Tumors of the lungs essentially comprise epithelial neoplasms (carcinomas), mesenchymal tumors (sarcomas), and metastases. All are classified according to the cell of origin (e.g., squamous cell carcinoma [SCC] of the bronchus, adenocarcinoma of the bronchial glands, or the alveolar pneumocytes). Sarcomas may include angiosarcomas, neurosarcomas, and lymphosarcomas. Other tumors include large cell or small cell carcinomas or tumors of specialized neuroendocrine cells in the lung, identified as carcinoids. Finally, the lungs are frequent targets for tumor metastases from cancers of the breast, pancreas, testes, bone, skin (e.g., malignant melanoma), and essentially from other sarcomas. Mesenchymal tumors of the pleura identified as mesothelioma can mimic epithelial adenoid structures.
Fig. 3.65

Lung carcinoma. Carcinoma of the lung is among the most common causes of cancer death in the world. Its etiology includes chemical carcinogenesis (e.g., smoking, air pollution, occupational chemical exposure) and viral carcinogenesis (e.g., papillomavirus, adenovirus). For immediate clinical and therapeutic purposes, lung carcinoma is subdivided into small cell lung carcinoma (SCLC) and non-small-cell lung carcinoma (NSCLC). Pathohistologically, one distinguishes SCC from adenocarcinoma, SCLC, large cell undifferentiated carcinoma (LCUC), and salivary gland-type tumors. Some have endocrine activities, and others are overt neuroendocrine tumors. These gross pictures show an example of SCC of the bronchus (a), with paratracheal and mediastinal lymph node metastases (b). In SCC, the cut surface is friable, gray-white, and somewhat granular; larger tumors have central necrosis, leading to cavitation. Microscopy shows atypical invasive squamous epithelium with focal keratinization (c). Such tumors may be well differentiated, moderately differentiated, or poorly differentiated

Fig. 3.66

Small cell lung carcinoma of the bronchus, belonging to the type of neuroendocrine carcinomas (grade III, small cell type) previously also called oat-cell carcinoma. These gray-tan, fleshy tumors occasionally resemble malignant lymphomas. (a) Shown here is an advanced tumor with speckled necrosis and extensive poststenotic (bronchostenotic) pneumonia (dirty discoloration of friable lung tissue). (b) Microscopy shows small, partly spindle-celled atypical cells growing in irregular, invasive clumps. Typical for this tumor are small foci of pyknotic tumor cells and necroses (not shown here)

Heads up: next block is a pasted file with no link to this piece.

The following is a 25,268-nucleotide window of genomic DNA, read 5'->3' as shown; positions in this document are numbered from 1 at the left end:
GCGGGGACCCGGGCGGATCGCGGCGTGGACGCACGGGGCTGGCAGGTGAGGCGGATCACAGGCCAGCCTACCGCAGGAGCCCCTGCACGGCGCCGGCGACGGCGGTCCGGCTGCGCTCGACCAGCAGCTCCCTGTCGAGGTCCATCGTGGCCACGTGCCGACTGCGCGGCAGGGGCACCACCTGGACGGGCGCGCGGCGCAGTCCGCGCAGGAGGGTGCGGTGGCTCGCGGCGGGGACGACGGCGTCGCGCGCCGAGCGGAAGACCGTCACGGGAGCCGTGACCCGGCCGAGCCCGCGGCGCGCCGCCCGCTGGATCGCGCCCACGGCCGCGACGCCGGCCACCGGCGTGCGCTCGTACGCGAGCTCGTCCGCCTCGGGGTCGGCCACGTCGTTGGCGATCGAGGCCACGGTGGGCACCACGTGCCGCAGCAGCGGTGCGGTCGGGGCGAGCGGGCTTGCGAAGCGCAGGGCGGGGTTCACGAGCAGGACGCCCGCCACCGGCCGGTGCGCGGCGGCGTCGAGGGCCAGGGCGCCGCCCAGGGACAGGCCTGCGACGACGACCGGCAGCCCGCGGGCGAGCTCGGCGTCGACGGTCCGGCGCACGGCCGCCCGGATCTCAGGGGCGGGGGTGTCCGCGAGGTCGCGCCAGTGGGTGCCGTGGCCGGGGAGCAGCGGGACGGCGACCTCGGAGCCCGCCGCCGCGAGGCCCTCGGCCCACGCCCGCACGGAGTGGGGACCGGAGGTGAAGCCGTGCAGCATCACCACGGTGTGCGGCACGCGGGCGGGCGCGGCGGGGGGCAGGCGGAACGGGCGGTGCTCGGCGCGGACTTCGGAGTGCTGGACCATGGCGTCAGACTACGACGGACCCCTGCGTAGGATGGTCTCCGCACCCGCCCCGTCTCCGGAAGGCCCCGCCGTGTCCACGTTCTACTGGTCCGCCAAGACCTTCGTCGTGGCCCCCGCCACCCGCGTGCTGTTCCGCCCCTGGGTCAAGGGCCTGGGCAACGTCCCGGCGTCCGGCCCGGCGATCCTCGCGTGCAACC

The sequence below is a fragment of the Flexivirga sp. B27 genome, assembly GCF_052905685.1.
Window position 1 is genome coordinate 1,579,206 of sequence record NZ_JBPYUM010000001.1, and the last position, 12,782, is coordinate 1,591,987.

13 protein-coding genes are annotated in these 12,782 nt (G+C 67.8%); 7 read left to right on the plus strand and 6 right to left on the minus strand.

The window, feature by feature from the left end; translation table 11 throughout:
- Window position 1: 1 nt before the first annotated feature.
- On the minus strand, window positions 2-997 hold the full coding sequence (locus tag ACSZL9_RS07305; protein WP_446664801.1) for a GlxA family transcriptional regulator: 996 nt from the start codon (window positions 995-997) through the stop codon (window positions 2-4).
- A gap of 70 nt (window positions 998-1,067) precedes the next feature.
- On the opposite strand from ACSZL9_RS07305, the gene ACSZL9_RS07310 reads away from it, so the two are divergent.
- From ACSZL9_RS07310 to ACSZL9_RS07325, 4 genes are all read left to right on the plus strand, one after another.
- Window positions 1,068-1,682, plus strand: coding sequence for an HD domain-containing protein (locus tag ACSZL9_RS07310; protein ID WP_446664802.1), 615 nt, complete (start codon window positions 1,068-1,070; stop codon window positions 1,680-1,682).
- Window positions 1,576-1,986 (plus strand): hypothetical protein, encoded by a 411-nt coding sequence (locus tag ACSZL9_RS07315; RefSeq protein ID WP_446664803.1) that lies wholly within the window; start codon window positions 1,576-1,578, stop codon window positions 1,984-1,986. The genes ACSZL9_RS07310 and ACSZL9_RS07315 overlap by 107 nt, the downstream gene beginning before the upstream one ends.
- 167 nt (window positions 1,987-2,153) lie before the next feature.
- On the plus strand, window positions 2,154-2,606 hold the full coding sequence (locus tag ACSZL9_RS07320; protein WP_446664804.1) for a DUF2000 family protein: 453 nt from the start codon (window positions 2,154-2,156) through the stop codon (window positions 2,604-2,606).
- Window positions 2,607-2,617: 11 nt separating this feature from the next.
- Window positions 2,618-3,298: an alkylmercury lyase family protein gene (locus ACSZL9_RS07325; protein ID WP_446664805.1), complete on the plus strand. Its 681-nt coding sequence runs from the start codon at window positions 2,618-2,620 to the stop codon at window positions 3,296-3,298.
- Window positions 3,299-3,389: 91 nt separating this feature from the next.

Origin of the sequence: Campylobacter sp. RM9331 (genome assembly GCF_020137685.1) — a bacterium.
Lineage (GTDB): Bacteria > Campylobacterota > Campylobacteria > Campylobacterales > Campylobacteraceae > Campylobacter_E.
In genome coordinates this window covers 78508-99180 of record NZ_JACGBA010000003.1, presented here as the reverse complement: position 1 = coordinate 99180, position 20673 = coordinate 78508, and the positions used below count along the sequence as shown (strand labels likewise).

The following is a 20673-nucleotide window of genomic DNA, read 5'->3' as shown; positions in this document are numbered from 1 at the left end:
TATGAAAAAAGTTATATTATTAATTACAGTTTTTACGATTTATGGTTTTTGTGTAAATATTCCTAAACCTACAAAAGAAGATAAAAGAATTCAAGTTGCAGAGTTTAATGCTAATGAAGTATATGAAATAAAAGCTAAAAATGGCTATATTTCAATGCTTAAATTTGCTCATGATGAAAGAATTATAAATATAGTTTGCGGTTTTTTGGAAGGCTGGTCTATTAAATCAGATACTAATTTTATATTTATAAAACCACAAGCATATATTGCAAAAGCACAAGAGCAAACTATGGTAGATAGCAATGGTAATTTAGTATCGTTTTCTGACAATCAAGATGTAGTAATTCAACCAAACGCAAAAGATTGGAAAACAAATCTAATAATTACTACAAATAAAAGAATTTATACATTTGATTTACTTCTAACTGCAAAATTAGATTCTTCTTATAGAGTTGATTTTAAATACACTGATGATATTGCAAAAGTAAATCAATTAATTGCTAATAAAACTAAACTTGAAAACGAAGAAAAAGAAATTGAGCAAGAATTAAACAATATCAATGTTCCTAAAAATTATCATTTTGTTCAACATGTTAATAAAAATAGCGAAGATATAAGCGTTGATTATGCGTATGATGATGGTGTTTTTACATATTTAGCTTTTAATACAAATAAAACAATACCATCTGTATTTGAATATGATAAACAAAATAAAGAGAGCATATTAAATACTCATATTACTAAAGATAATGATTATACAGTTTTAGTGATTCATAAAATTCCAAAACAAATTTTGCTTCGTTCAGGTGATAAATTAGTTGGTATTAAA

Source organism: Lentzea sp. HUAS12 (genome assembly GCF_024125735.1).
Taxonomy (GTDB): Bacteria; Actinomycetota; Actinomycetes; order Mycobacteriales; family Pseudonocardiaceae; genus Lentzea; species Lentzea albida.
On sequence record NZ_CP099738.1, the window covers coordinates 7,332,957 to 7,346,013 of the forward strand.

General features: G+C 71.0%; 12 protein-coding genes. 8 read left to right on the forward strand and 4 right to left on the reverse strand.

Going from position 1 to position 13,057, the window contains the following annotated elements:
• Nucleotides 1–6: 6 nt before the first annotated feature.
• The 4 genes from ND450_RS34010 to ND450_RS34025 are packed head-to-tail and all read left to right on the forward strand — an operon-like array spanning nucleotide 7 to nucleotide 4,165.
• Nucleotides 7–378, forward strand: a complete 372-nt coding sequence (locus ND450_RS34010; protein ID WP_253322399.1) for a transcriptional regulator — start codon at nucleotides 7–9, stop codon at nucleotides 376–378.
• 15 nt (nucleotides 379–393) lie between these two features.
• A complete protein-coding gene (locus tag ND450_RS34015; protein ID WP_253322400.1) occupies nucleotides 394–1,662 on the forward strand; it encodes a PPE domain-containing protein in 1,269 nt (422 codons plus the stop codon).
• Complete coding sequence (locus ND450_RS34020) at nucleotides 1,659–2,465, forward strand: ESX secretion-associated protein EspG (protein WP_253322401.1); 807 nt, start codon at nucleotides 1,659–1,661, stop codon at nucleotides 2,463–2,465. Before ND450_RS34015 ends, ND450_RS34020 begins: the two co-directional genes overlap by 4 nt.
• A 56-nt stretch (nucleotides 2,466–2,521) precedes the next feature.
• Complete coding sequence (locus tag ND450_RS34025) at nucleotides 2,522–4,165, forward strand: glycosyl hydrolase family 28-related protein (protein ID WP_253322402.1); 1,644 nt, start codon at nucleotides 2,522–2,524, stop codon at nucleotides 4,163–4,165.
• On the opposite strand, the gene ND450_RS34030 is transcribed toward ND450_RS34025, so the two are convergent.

Fig. 3.67

Large cell undifferentiated carcinoma appears to be derived from different epithelial sources and includes undifferentiated variants of adenocarcinoma, SCC, adenosquamous cell carcinoma, and “true” LCUC. Some have neuroendocrine features. Shown here are a typical radiograph (a) and gross photo (b) of LCUC of the lung with pleural spread. Microscopy shows a diffuse proliferation of polymorphic, large cells with suggestive adenoid features (c). Further subclassification requires detailed histochemical and molecular studies

Fig. 3.68

Squamous cell carcinoma of the lung. These posteroanterior chest radiograph (a) and axial CT images of the chest with contrast (bd) are from a patient with central SCC of the left lower lobe (LLL), producing collapse of the lobe. Part (d) shows the endobronchial component of the tumor

Fig. 3.69

Small cell lung cancer. A posteroanterior radiograph (a) and three axial CT images with contrast (bd) show an older woman with a central tumor confirmed by bronchoscopy as SCLC producing lower lobe collapse. The tumor narrows the left mainstem bronchus and invades the mediastinum. (Note that the patient has bilateral saline breast implants.). Bronchogenic tumors currently are classified ­histologically and for treatment purposes into two major categories: SCLC and NSCLC. These tumors are staged, and if staging indicates, the patient is eligible for curative surgery. SCLC is presumed to be metastatic at the time of diagnosis, and these patients have chemotherapy rather than surgery for their treatment

Fig. 3.70

Alveolar cell carcinoma. Alveolar cell carcinoma (bronchioloalveolar carcinoma [BAC]) appears to be a special subtype of pulmonary adenocarcinoma. (a) Tumor growth in the lung (or lungs) grossly mimics pneumonia; it resembles a viral tumorous disease of sheep previously identified as “Jaagsiekte.” A viral etiology accordingly has been suggested. Shown here is a typical BAC of the lung, with a pneumonia-like growth pattern on the cut surface and a lymph node metastasis in the upper center. Two distinct subtypes, mucinous and nonmucinous variants, are identified by microscopy, but mixtures of both may occur. (b) A primarily nonmucinous type of BAC with a “tapestry” of atypical, proliferating alveolar cells in the affected parts of the lung

Fig. 3.71

Adenocarcinoma of the lung. (a) Common adenocarcinoma of the lung is usually a peripherally located, well-circumscribed mass with early lymphatic spread to local lymph nodes. Lymphatic spread also may cause intrapulmonary “satellite” tumor nodules, sometimes raising the question of multiple primary tumors. Microscopy is usually classified as tubulopapillary, solid, or BAC (see Fig. 3.70). (b) Frequent adenocarcinoma with tubuloadenoid structures and various amounts of fibrous stroma

Fig. 3.72